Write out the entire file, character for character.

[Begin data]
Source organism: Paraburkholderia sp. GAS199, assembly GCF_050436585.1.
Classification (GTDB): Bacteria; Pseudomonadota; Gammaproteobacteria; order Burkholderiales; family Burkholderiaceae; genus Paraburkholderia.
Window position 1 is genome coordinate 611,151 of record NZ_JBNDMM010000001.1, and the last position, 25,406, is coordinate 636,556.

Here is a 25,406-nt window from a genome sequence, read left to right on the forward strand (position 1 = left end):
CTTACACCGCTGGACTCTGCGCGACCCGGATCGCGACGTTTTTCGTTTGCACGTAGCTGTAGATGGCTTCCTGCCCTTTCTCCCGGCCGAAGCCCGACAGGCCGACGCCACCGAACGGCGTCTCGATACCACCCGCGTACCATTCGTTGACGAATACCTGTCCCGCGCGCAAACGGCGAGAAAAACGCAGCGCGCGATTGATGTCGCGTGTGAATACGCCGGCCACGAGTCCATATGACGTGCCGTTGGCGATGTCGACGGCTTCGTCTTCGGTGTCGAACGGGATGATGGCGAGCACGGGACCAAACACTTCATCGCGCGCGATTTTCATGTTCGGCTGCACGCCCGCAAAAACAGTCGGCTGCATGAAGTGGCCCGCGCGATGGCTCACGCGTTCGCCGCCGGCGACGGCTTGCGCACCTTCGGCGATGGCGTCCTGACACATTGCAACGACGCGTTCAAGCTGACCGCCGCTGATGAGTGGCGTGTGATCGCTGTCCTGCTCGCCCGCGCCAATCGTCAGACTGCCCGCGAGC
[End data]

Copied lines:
Source organism: Paraburkholderia sp. GAS199, assembly GCF_050436585.1.
Classification (GTDB): Bacteria; Pseudomonadota; Gammaproteobacteria; order Burkholderiales; family Burkholderiaceae; genus Paraburkholderia.
Window position 1 is genome coordinate 611,151 of record NZ_JBNDMM010000001.1, and the last position, 25,406, is coordinate 636,556.

Here is a 25,406-nt window from a genome sequence, read left to right on the forward strand (position 1 = left end):
CTTACACCGCTGGACTCTGCGCGACCCGGATCGCGACGTTTTTCGTTTGCACGTAGCTGTAGATGGCTTCCTGCCCTTTCTCCCGGCCGAAGCCCGACAGGCCGACGCCACCGAACGGCGTCTCGATACCACCCGCGTACCATTCGTTGACGAATACCTGTCCCGCGCGCAAACGGCGAGAAAAACGCAGCGCGCGATTGATGTCGCGTGTGAATACGCCGGCCACGAGTCCATATGACGTGCCGTTGGCGATGTCGACGGCTTCGTCTTCGGTGTCGAACGGGATGATGGCGAGCACGGGACCAAACACTTCATCGCGCGCGATTTTCATGTTCGGCTGCACGCCCGCAAAAACAGTCGGCTGCATGAAGTGGCCCGCGCGATGGCTCACGCGTTCGCCGCCGGCGACGGCTTGCGCACCTTCGGCGATGGCGTCCTGACACATTGCAACGACGCGTTCAAGCTGACCGCCGCTGATGAGTGGCGTGTGATCGCTGTCCTGCTCGCCCGCGCCAATCGTCAGACTGCCCGCGAGC